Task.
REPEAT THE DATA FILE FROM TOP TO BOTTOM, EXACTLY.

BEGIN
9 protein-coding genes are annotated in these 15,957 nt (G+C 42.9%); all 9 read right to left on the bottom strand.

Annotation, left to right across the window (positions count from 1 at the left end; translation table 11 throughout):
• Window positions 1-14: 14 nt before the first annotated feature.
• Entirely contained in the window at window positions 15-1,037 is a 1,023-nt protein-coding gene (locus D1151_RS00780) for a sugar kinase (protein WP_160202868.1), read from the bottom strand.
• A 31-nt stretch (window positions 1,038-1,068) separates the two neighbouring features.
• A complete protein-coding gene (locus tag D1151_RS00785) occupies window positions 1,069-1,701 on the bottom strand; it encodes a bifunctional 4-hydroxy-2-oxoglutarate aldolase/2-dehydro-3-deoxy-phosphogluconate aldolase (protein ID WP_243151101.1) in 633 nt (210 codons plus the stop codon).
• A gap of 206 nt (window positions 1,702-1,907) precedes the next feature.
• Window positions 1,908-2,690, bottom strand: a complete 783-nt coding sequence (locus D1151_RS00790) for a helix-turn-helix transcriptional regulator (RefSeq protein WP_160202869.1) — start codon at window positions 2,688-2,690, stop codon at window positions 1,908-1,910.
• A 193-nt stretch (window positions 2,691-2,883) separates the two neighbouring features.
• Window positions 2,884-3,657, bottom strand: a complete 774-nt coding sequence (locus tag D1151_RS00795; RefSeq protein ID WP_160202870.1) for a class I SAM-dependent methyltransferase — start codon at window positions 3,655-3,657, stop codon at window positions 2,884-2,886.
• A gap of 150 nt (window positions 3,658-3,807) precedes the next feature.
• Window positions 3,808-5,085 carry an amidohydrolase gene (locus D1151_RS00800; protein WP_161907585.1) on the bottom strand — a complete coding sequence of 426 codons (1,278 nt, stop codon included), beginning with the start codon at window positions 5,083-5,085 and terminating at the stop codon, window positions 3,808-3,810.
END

9 protein-coding genes are annotated in these 15,957 nt (G+C 42.9%); all 9 read right to left on the bottom strand.

Annotation, left to right across the window (positions count from 1 at the left end; translation table 11 throughout):
• Window positions 1-14: 14 nt before the first annotated feature.
• Entirely contained in the window at window positions 15-1,037 is a 1,023-nt protein-coding gene (locus D1151_RS00780) for a sugar kinase (protein WP_160202868.1), read from the bottom strand.
• A 31-nt stretch (window positions 1,038-1,068) separates the two neighbouring features.
• A complete protein-coding gene (locus tag D1151_RS00785) occupies window positions 1,069-1,701 on the bottom strand; it encodes a bifunctional 4-hydroxy-2-oxoglutarate aldolase/2-dehydro-3-deoxy-phosphogluconate aldolase (protein ID WP_243151101.1) in 633 nt (210 codons plus the stop codon).
• A gap of 206 nt (window positions 1,702-1,907) precedes the next feature.
• Window positions 1,908-2,690, bottom strand: a complete 783-nt coding sequence (locus D1151_RS00790) for a helix-turn-helix transcriptional regulator (RefSeq protein WP_160202869.1) — start codon at window positions 2,688-2,690, stop codon at window positions 1,908-1,910.
• A 193-nt stretch (window positions 2,691-2,883) separates the two neighbouring features.
• Window positions 2,884-3,657, bottom strand: a complete 774-nt coding sequence (locus tag D1151_RS00795; RefSeq protein ID WP_160202870.1) for a class I SAM-dependent methyltransferase — start codon at window positions 3,655-3,657, stop codon at window positions 2,884-2,886.
• A gap of 150 nt (window positions 3,658-3,807) precedes the next feature.
• Window positions 3,808-5,085 carry an amidohydrolase gene (locus D1151_RS00800; protein WP_161907585.1) on the bottom strand — a complete coding sequence of 426 codons (1,278 nt, stop codon included), beginning with the start codon at window positions 5,083-5,085 and terminating at the stop codon, window positions 3,808-3,810.